Can the Washington Wizards Fix Their Early-Season Issues?

Washington has opened the season with a brand new style of play on offense, but through eight games they are only 4-4.

Washington has opened the season with a brand new style of play on offense, but through eight games, they are only 4-4.

While they own the fastest pace in the NBA, they are also giving up 109 points per game. Some teams in the NBA have resisted the league’s switch to a faster pace, and while the Wizards have jumped in feet first into playing faster, head coach Randy Wittman hasn’t seemed to figure out the best rotation to give Washington the best mixture of offense and defense.

Our own Brett Weisband took a look at this some this offseason. Last year in the playoffs, Washington played much better when Paul Pierce and Otto Porter were on the floor at the same time, with Porter playing the four.

While they didn’t utilize the two together at all during the regular season, Wittman broke the small ball lineup in the playoffs. The Wizards posted an Offensive Efficiency of 107.9 during their playoff run, and Porter averaged 10 points and 8 rebounds and had an Effective Field Goal Percentage (eFG%) of 51 percent.

Even though their results were night and day, this season Wittman has seemingly gone right back to playing Porter exclusively at the three, while still trying to play a lighting fast pace with two bigs on the floor. So far this season, Washington’s starting lineup is -7.8 in net points per 100 possessions, and Wittman has had two bigs on the floor in over half of the Wizards' available minutes this season.

Porter has played only three percent of his minutes at power forward so far this season opposed to 45 percent in last year’s playoffs. Their resulting play may be suffering because of it.

Small Ball Works

With Washington’s Offensive Rating hovering at 101.4 so far this season, the Wizards are going to have to make some changes.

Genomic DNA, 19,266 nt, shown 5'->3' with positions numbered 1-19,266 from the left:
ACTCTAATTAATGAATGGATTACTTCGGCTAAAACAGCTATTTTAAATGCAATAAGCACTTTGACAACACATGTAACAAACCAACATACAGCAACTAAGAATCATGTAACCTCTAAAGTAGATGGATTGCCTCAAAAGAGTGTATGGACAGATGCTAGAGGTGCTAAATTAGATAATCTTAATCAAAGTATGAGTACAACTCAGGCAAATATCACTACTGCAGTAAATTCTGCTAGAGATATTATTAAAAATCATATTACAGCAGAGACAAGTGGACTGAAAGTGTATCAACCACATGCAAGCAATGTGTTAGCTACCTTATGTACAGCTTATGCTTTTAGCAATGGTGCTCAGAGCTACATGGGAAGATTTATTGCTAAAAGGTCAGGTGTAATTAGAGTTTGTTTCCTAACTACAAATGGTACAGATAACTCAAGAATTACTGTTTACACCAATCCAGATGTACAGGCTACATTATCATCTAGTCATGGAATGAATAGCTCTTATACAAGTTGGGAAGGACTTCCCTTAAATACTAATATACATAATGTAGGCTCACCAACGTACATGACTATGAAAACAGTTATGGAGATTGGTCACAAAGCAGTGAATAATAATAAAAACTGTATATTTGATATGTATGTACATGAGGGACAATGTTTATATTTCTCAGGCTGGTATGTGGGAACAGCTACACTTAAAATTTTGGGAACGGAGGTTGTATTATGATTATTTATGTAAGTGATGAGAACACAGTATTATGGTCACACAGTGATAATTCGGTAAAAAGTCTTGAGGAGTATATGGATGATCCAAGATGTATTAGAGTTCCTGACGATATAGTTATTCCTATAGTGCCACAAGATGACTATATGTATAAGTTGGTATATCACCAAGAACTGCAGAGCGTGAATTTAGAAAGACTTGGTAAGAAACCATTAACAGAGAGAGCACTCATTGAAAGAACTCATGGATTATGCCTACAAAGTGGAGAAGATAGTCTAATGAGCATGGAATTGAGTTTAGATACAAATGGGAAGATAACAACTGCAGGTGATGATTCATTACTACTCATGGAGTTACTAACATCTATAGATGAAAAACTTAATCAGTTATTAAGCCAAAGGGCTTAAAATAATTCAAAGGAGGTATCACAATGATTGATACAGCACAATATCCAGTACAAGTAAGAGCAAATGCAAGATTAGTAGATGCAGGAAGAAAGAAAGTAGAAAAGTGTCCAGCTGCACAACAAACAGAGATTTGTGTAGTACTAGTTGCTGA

Starting Jared Dudley and moving Porter to the four might be the most pressing. With Dudley in the lineup instead of Kris Humphries, the Wizards have an Effective Field Goal Percentage that’s +.118 better than their opponents. They are also +18.2 points, and an astonishing +13.6 steals better with that lineup on the floor. While the sample size is small, the results speak for themselves.

Spreading out their opponents and using a small lineup might also help improve the efficiency of the Wizards' other key players, who have been struggling some as well.

For instance, according to NBA Wowy, Bradley Beal has an Effective Field Goal Percentage of 64.3 percent and is averaging 1.45 Points Per Possession (PPP) when Porter is playing the four and Dudley is in the game at the three. Compare that to the Wizards starting lineup with Humphries and Marcin Gortat, and Beal has an eFG% of 43.6 percent, and his PPP drops from 1.45 to 0.85.

John Wall's numbers also see similar drops with two bigs on the floor. Wall’s averaging 1.35 PPP and an eFG% of 57.1 percent when the Wizards play small ball, compared to a 52.7 eFG% and 0.94 PPP with two bigs out there with him.

Despite the fact that the insertion of Dudley might not help the Washington defense, Humphries isn’t enough of an upgrade to justify the big hit it takes on both of Washington’s stars, as well as their entire team offense. Opponents have an eFG% of 52.2 percent when Humphries is resting, compared to 49.4 percent when he is on the court. However, the Wizards' Offensive Rating with Dudley on the floor so far this season is 110.3, compared to 96.8 when he is off the court.

If the Wizards want to continue playing faster and more open, they are going to have to open up their rotations to playing Porter as a stretch four more often. If you look at other teams that have gone through the same transformations this season, floor spacing is key when trying to go smaller and faster.

Golden State learned this in the NBA Finals last season against Cleveland when they inserted Andre Iguodala into the starting lineup, and Chicago is also finding out that the floor spacing of Nikola Mirotic helps their guard’s efficiency as well. While it might not help their defense much, if Washington can go back to playing small like they did in the playoffs, it will surely help their struggling offense.